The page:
Preschool Children's Level of Proficiency in Motor Skills and the Level of Their Physical Fitness as Adolescents

By Reillo, Michelle; Vlahov, Eric et al. | The Sport Journal, Summer 2010 | Go to article overview

Preschool Children's Level of Proficiency in Motor Skills and the Level of Their Physical Fitness as Adolescents


Reillo, Michelle, Vlahov, Eric, Bohren, Judith, Leppo, Margaret, Davis, Diane, The Sport Journal


Introduction

According to the Centers for Disease Control (CDC), in the year 2000, 64% of adults in the United States were overweight, depicting an epidemic of individuals at risk for health-related issues associated with obesity (6). As stated in Healthy People 2010, young citizens are potentially vulnerable for becoming sedentary with progressive age and a goal of the United States is to improve the health, fitness, and quality of lives through participation in daily physical activity (7).

Sedentary behavior is correlated with an increased incidence of cardio respiratory and endocrinologic disorders, including hyperlipedemia and Type II diabetes mellitus in children and adults (5). Immunologic dysfunction has likewise been associated with inactivity, and the reduction in the levels of circulating lymphocytes, particularly CD4 and CD8 cells, essential for the control of the development of malignancy, has been noted in sedentary patients (4). Eosinophilic proliferation, which is critical in the suppression of allergic reactions, has also been correlated with exercise (3). Further, hypokinetic activity is associated with the progression of cognitive and executive function decline in individuals with neurologic disorders such as Alzheimer's and multi-infarct brain syndrome (2). Minimal human research has been conducted regarding cognition and exercise in normative pediatric cohorts. However, animal research correlates increased neurogenesis and the proliferation of neuronal cells, components associated with increased memory and learning capabilities, with physical activity levels (8).

The embedding of motor patterns in the primary motor cortex occurs in infancy and the repetition of rudimentary movements provides the foundation for the development of progressively more complex motor activities (1). Physiological attributes are associated with primary motor cortex development which naturally occurs throughout the human growth and development cycles (2). The literature is bereft of research which explores the relationship between early childhood physical activities and maintained physical fitness levels. The purpose of this longitudinal research study was twofold: a) to determine if a relationship existed between the level of motor skill proficiency among children at pre-school and the level of physical fitness in adolescence and, b) to determine if the embedding of learned motor patterns associated with physical activity correlated with physical fitness longitudinally.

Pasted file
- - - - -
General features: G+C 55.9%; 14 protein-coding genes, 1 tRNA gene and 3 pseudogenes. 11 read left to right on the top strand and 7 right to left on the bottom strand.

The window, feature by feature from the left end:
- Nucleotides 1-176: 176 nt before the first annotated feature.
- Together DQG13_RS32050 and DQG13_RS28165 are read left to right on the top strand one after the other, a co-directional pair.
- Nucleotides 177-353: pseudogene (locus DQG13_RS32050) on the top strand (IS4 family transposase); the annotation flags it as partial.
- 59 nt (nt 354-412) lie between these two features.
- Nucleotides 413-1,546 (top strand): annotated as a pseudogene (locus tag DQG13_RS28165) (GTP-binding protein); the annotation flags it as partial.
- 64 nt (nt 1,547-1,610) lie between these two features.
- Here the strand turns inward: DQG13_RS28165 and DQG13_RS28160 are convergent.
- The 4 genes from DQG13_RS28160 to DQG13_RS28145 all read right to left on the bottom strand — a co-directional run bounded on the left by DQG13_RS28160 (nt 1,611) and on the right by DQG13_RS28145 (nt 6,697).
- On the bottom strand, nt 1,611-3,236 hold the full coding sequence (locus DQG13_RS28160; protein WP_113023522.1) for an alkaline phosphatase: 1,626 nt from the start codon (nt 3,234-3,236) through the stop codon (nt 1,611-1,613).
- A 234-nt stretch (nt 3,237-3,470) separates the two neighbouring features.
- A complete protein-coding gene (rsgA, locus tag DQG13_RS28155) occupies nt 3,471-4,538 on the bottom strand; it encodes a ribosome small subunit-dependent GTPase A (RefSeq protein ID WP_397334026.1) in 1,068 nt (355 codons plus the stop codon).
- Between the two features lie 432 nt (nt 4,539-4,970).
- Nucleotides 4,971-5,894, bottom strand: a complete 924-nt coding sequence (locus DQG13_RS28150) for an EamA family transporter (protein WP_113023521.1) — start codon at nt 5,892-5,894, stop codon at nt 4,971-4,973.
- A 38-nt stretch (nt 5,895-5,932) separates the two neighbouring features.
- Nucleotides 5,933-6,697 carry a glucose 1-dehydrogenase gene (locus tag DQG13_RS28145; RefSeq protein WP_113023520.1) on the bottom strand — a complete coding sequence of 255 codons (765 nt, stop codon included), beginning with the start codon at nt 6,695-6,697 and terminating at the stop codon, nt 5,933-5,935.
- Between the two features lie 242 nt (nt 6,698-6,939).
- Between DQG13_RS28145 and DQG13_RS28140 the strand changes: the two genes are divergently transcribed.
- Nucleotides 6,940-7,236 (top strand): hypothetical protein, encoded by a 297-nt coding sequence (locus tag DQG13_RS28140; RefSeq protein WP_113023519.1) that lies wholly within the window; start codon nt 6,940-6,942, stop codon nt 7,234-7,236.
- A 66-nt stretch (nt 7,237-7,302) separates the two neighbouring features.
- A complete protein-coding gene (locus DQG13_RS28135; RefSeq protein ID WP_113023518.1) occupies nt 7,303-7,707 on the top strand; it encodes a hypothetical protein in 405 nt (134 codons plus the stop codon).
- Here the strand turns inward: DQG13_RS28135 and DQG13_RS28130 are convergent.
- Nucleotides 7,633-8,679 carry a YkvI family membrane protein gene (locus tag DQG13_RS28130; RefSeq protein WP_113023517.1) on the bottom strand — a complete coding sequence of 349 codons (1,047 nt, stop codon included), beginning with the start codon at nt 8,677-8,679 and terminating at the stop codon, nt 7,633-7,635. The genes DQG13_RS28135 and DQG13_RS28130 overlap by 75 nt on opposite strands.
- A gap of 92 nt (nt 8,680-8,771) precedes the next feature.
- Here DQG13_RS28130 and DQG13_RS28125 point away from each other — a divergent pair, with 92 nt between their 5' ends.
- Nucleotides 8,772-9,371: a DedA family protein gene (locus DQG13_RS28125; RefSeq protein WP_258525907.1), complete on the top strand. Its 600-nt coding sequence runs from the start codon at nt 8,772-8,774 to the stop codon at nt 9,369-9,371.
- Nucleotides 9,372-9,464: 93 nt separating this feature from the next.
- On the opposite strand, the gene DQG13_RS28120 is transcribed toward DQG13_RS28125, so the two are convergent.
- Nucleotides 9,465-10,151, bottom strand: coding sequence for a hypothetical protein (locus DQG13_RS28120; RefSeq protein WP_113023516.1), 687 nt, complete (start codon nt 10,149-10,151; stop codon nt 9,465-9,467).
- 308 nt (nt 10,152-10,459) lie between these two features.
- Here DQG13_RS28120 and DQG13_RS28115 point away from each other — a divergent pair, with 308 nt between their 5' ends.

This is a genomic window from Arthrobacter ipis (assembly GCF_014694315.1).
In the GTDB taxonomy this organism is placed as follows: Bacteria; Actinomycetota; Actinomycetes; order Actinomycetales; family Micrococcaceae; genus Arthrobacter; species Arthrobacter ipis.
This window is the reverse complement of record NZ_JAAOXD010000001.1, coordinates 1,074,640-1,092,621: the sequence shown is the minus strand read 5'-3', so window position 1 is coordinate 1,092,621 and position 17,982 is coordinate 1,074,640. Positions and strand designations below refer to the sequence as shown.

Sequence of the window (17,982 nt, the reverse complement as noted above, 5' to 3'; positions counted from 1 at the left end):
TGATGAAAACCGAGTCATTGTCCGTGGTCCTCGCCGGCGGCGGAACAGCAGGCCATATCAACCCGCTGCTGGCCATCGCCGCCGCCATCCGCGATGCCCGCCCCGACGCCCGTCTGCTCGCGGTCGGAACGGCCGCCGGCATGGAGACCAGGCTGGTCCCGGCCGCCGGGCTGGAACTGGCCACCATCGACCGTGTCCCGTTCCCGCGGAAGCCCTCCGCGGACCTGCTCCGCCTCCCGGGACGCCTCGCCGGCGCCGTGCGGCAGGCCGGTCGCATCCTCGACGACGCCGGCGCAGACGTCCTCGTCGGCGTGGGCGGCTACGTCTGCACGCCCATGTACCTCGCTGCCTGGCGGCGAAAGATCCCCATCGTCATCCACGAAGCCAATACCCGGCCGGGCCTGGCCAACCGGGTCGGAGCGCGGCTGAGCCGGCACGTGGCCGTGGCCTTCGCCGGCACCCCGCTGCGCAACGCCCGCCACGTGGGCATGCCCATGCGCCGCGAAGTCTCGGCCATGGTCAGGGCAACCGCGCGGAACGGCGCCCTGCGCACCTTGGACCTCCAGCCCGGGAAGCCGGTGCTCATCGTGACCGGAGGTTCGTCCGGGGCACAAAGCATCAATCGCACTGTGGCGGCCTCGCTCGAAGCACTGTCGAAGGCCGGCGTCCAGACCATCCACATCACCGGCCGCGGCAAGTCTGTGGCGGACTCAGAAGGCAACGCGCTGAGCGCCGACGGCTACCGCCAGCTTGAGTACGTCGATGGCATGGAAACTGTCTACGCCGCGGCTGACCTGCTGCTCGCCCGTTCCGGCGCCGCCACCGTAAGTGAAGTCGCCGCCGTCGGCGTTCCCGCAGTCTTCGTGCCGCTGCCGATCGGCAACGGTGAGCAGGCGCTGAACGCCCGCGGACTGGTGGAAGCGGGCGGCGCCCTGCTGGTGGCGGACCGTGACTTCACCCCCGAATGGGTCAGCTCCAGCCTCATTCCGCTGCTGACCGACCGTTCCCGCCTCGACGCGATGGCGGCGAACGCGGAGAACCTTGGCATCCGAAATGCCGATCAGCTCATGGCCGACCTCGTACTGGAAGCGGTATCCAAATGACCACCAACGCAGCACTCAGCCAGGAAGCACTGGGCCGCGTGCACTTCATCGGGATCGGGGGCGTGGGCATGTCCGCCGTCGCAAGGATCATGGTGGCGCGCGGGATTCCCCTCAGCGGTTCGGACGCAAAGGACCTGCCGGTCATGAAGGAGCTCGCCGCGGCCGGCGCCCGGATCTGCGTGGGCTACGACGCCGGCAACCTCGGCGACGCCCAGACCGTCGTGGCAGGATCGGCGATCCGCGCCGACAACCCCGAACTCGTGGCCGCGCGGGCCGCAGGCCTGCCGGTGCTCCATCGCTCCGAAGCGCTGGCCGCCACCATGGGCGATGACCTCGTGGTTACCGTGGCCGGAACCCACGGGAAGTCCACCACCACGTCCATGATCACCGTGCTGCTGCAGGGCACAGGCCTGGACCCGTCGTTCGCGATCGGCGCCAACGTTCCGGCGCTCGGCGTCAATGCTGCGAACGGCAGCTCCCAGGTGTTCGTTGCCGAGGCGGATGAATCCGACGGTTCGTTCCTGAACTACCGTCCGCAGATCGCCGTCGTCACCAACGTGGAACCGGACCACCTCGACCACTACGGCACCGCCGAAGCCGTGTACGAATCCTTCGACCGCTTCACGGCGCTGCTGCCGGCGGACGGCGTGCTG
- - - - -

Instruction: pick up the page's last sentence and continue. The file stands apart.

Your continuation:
Methods

In 1988, the Test of Gross Motor Development (TGMD), which assesses locomotor and object control skills, was administered to 140 healthy preschool children, aged 4 to 6 years, who were purposively recruited from two day care centers in a large metropolitan city. In 1999, the AAHPERD fitness test, which has correlational validity with the TGMD (p < 0.01) and assesses cardiorespiratory, muscular/strength, flexibility, and body composition, was administered to 140 of the original subjects, aged 14 to 16 years. Data analysis was completed using multivariate statistical procedures.

Results

Results indicate that the level of proficiency in motor skills in early childhood is predictive and correlates with the level of physical fitness in adolescence (p < 0.001) (Tables 1-5). Specific physical attributes associated with locomotor and manipulative skills measured at baseline and in adolescence by the TGMD and AAHPERD indicate primary motor cortex development, evident in limb and forearm movement, muscle composition, and coordination required to longitudinally perform physical activities, such as running, skipping, galloping, etc. (Table 6). Development and progression of skill acquisition is individualized, requiring assessment and instruction relative to the child. Implications for curriculum development for the training of physical education professionals is suggested in light of the physiological and neurological aspects of skill development. …

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